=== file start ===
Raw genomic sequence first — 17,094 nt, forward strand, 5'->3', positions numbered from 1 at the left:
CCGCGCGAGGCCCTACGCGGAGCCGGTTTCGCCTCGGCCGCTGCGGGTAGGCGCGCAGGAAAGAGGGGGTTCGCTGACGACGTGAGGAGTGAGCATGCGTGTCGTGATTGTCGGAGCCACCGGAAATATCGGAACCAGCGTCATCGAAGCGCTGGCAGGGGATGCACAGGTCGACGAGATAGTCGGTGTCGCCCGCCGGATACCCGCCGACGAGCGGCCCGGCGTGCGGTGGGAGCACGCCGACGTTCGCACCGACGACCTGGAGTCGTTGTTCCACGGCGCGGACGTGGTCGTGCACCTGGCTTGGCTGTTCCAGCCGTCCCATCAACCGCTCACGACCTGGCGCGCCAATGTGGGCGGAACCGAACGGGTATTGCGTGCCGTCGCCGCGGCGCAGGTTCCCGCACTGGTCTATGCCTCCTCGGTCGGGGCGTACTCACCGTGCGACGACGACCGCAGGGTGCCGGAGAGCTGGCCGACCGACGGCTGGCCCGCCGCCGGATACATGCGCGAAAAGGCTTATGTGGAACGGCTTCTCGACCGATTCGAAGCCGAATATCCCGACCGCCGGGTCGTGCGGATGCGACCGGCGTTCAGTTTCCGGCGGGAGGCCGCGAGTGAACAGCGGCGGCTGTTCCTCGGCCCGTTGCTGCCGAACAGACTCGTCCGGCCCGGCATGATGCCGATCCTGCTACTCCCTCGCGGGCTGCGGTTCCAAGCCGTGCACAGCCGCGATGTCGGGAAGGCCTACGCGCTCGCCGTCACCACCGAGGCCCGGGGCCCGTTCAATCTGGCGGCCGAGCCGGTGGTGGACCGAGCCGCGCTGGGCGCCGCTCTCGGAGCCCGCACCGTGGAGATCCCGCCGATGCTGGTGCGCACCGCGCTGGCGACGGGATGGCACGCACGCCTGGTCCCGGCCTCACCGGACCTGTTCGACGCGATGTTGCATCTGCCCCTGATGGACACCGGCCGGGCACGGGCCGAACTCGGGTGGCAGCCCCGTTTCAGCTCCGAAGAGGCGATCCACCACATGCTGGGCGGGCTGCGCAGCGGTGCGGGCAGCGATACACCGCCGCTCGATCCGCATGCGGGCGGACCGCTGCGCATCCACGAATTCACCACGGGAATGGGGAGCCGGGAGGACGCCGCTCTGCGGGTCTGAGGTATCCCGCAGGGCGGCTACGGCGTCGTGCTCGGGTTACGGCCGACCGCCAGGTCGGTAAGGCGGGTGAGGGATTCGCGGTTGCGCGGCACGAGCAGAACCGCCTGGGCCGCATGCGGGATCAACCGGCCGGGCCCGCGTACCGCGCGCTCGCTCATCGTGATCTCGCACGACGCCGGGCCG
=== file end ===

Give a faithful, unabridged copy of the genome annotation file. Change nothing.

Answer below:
Raw genomic sequence first — 17,094 nt, forward strand, 5'->3', positions numbered from 1 at the left:
CCGCGCGAGGCCCTACGCGGAGCCGGTTTCGCCTCGGCCGCTGCGGGTAGGCGCGCAGGAAAGAGGGGGTTCGCTGACGACGTGAGGAGTGAGCATGCGTGTCGTGATTGTCGGAGCCACCGGAAATATCGGAACCAGCGTCATCGAAGCGCTGGCAGGGGATGCACAGGTCGACGAGATAGTCGGTGTCGCCCGCCGGATACCCGCCGACGAGCGGCCCGGCGTGCGGTGGGAGCACGCCGACGTTCGCACCGACGACCTGGAGTCGTTGTTCCACGGCGCGGACGTGGTCGTGCACCTGGCTTGGCTGTTCCAGCCGTCCCATCAACCGCTCACGACCTGGCGCGCCAATGTGGGCGGAACCGAACGGGTATTGCGTGCCGTCGCCGCGGCGCAGGTTCCCGCACTGGTCTATGCCTCCTCGGTCGGGGCGTACTCACCGTGCGACGACGACCGCAGGGTGCCGGAGAGCTGGCCGACCGACGGCTGGCCCGCCGCCGGATACATGCGCGAAAAGGCTTATGTGGAACGGCTTCTCGACCGATTCGAAGCCGAATATCCCGACCGCCGGGTCGTGCGGATGCGACCGGCGTTCAGTTTCCGGCGGGAGGCCGCGAGTGAACAGCGGCGGCTGTTCCTCGGCCCGTTGCTGCCGAACAGACTCGTCCGGCCCGGCATGATGCCGATCCTGCTACTCCCTCGCGGGCTGCGGTTCCAAGCCGTGCACAGCCGCGATGTCGGGAAGGCCTACGCGCTCGCCGTCACCACCGAGGCCCGGGGCCCGTTCAATCTGGCGGCCGAGCCGGTGGTGGACCGAGCCGCGCTGGGCGCCGCTCTCGGAGCCCGCACCGTGGAGATCCCGCCGATGCTGGTGCGCACCGCGCTGGCGACGGGATGGCACGCACGCCTGGTCCCGGCCTCACCGGACCTGTTCGACGCGATGTTGCATCTGCCCCTGATGGACACCGGCCGGGCACGGGCCGAACTCGGGTGGCAGCCCCGTTTCAGCTCCGAAGAGGCGATCCACCACATGCTGGGCGGGCTGCGCAGCGGTGCGGGCAGCGATACACCGCCGCTCGATCCGCATGCGGGCGGACCGCTGCGCATCCACGAATTCACCACGGGAATGGGGAGCCGGGAGGACGCCGCTCTGCGGGTCTGAGGTATCCCGCAGGGCGGCTACGGCGTCGTGCTCGGGTTACGGCCGACCGCCAGGTCGGTAAGGCGGGTGAGGGATTCGCGGTTGCGCGGCACGAGCAGAACCGCCTGGGCCGCATGCGGGATCAACCGGCCGGGCCCGCGTACCGCGCGCTCGCTCATCGTGATCTCGCACGACGCCGGGCCG